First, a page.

When St. Junípero Serra set foot in Alta California in 1769, he was a seasoned missionary—the founder of five missions in Mexico—in an unknown land.

Stephen J. Binz’s “Saint Junípero Serra’s Camino” (Franciscan Media, 2017, $18.99) is a guide to how he and his Franciscan successors impacted the New World of California. The book arranges the missions geographically with the pilgrim in mind, rather than chronologically; while the first is Mission San Diego in 1769, the second is Oceanside’s Mission San Luis Rey, founded by Fr. Fermín Lasuén in 1798. He gives the nicknames of the missions and provides information on the saints and devotions that give their names to the missions.

As a travel guide, he suggests additional attractions, like the California Missions Museum behind Cline Cellars in Sonoma, and Channel Islands National Park off the Santa Barbara coast. Binz provides California history in a chatty, easygoing manner; his passion for the subject shows in his writing.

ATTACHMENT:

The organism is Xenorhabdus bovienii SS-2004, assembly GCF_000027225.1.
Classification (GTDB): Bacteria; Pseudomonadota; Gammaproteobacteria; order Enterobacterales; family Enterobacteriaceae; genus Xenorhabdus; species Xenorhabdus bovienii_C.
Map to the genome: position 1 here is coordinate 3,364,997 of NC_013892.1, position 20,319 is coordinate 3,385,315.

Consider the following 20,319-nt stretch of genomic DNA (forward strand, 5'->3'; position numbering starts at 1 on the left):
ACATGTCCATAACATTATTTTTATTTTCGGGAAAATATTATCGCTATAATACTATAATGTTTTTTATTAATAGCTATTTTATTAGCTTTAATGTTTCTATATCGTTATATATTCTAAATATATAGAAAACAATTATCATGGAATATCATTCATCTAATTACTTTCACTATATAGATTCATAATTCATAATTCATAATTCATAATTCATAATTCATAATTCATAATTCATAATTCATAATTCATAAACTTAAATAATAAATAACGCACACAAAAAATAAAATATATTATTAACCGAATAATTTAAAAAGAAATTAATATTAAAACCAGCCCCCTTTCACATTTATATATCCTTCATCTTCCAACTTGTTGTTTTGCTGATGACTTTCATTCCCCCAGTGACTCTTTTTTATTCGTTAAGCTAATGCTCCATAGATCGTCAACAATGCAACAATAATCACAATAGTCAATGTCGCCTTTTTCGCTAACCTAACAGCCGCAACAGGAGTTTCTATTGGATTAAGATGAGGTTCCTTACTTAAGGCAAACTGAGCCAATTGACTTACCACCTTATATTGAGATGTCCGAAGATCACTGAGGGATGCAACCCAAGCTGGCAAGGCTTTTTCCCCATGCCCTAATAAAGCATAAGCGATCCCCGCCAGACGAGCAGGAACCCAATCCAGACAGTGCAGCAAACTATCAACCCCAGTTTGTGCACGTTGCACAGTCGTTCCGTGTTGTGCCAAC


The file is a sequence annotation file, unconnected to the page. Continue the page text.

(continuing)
The mission system itself is a profound subject that conjures up many associated matters. One crucial topic is what motivated the missionaries, and St. Junípero in particular. The unique missionary inspiration, and how it profoundly contrasts with the usual secular impulse, is what struck me as I read Binz’s book.

People associate the California dream with pleasure, wealth, fame and power, embodied in the Gold Rush of 1849. St. Junípero’s California dream was something altogether different. It took the secular dream and stood it on its head.

Binz shows how Serra transformed from a professor and librarian in his native island of Mallorca to an adventurer and a missionary. St. Francis Solano, one of Peru’s patron saints, inspired him. A lifelong dream of his was a mission named for this Franciscan missionary; like Moses at the edge of the Promised Land, it was achieved posthumously in Sonoma. Contrary to popular thinking, St. Junípero didn’t found all 21 missions; he founded only nine.